Where are you most likely to go bust? On the English Riviera, reckons Experian. More specifically its new research suggests Torquay is Britain’s insolvency hotspot.

The location for the classic 70s sitcom Fawlty Towers saw an average of 16 out of every 10,000 households became insolvent in the second quarter of 2015. However the overall number of insolvencies is falling across the UK.

But there’s good news ahead for financially struggling people facing predatory creditors; from next month it will be harder for them to force you to go bankrupt. At the same time, if you decide to become insolvent, it’ll get easier and cheaper.

22 September

We’re often misled by ‘0 per cent’ balance transfer credit card offers and only one in 20 of us actually understands the true cost after being fooled by sneaky fees, according to Which? research published today.

The consumer group has urged the City watchdog to take a closer look at the offers after its research revealed that seven in ten people wrongly thought the transfer was completely free, even though they were shown the fee.

It estimates that consumers pay around £334m in balance transfer fees each year, often because they mistakenly pick the wrong card, which often proves to be an expensive mistake.

In its study a third picked the card with the lowest APR, even though it had a higher balance transfer fee. The decision would leave with them with a card that would have cost them three times as much.

* * *

In what seems an extraordinarily timely move Halifax has today launched a new credit card offering 0 per cent interest for up to 20 months, with no transfer fee.  The 20 Month Balance Transfer Card offers the longest interest free period without a balance transfer fee, the Lloyds-owned bank claims although, in truth, it just replaces its own similar 18 Month 0 per cent Balance Transfer card which also had no balance transfer fee ,

However the go-to rate - charged after the promotional period ends - is 18.9 per cent. While that’s pretty standard for credit cards, there are much cheaper deals available on the market, although not with such a long interest-free period.

It may pay to get a cheaper rate card now, for longer-term savings. In fact the Halifax has a card charging just 6.4 per cent.

* * *

The energy industry will be forced to sweat for another six months to find out what action, if any, will be taken against it by the Competition and Markets Authority.

The CMA was due to announce the results of its investigation into competition failings among gas and electricity suppliers towards the end of December with the expectation that it would force suppliers to make bills clear and tariffs easier to compare understand.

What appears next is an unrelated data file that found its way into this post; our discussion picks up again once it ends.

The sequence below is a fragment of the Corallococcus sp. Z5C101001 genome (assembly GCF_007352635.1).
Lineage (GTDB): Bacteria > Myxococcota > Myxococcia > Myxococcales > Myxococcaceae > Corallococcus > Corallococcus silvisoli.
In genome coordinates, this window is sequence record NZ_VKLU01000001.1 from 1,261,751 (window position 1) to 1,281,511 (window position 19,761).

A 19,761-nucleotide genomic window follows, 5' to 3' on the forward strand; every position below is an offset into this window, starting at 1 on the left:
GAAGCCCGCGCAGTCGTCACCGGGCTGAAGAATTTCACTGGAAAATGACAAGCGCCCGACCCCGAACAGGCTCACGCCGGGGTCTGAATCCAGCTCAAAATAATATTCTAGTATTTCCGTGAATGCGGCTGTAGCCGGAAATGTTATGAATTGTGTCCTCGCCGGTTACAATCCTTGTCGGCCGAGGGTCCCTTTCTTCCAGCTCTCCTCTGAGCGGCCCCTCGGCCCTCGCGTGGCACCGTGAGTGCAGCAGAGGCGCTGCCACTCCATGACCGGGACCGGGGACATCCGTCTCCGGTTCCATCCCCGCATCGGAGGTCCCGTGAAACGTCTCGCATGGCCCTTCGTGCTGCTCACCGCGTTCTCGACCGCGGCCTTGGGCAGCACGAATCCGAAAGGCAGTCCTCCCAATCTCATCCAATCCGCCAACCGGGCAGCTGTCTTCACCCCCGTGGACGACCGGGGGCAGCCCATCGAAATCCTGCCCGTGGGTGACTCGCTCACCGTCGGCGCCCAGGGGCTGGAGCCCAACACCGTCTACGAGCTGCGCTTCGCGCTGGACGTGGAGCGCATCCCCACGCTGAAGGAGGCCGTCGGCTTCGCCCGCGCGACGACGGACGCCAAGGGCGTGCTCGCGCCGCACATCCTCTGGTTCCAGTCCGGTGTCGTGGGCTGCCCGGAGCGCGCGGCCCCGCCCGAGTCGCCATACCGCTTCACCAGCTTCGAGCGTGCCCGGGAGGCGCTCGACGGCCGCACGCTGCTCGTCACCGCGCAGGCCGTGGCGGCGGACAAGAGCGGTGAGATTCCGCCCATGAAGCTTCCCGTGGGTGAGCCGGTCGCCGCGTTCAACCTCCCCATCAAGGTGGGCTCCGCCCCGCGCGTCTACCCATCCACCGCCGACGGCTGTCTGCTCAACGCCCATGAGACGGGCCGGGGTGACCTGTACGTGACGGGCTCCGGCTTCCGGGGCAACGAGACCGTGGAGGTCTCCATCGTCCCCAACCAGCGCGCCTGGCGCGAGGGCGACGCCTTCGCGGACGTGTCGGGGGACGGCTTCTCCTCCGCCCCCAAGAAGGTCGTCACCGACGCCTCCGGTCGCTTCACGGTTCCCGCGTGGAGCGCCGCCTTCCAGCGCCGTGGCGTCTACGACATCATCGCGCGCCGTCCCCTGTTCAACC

But it has now extended the deadline by up to six months because of the high number of responses it had after publishing its provisional findings in July.

Its provisional decisions and remedies are now set to be published in January 2016, with its final decision revealed in April.

21 September

One in five people have little or no idea about the state of their finances, according to research from SunLife.

The study, which asked more than 3,000 people about their budgeting habits, found that younger people are more likely to budget than older people, with 57 per cent of 18 to24-year-olds saying they budget formally compared to just 32 per cent of over 65s.

Dean Lamble, managing director of SunLife, said living through a recession could be the reason younger people are budgeting more than their parents’ and grandparents’ generations. “The continuing rise in the cost of attending university and buying your first home could also be forcing more young people to keep a very close eye on their finances,” he said.

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Renters are less likely to have a cushion of savings or protection products to protect them against financial shocks, according to Aviva’s latest Family Finances Report.

A quarter (25 per cent) of families living in the private rented sector do not have any savings or investments, equating to almost 650,000 people that may struggle to cope with any unexpected expenses. In contrast, just 11 per cent of home-owning families with a mortgage don’t have savings or investments.

Just one in five families who rent privately have life insurance, compared to 25 per cent who own their home outright and 48 per cent who own their home with a mortgage.

Louise Colley, managing director of protection at Aviva, said: “Renters might not have a mortgage to pay, but they still have financial obligations like bills and monthly rent. Not having a savings cushion in place means unexpected costs could make day-to-day living a struggle, while a lack of income protection could be disastrous should they become ill and unable to work.”

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Downton’s ‘halo effect’ means that buying a house close to one of Britain's many stately homes can cost, on average, £41,000 more than in neighbouring areas.

Research from Halifax found the average house price in an area with a stately home was £319,203 in May 2015, compared to an average of £277,990 elsewhere.

Homes close to Kenwood House in Hampstead Heath currently command the highest premium of £770,023 (120 per cent) in cash terms, followed by Ham House in Richmond-upon-Thames (£513,918 or 116 per cent) and Ightham Mote in Sevenoaks (£231,230 or 82 per cent).

Martin Ellis, housing economist at Halifax, said: “Since 2005 the average house price growth in areas close to stately homes has been more than double the national figure. It can cost home buyers, on average, £41,000 extra to live nearby to a stately home compared to neighbouring areas.”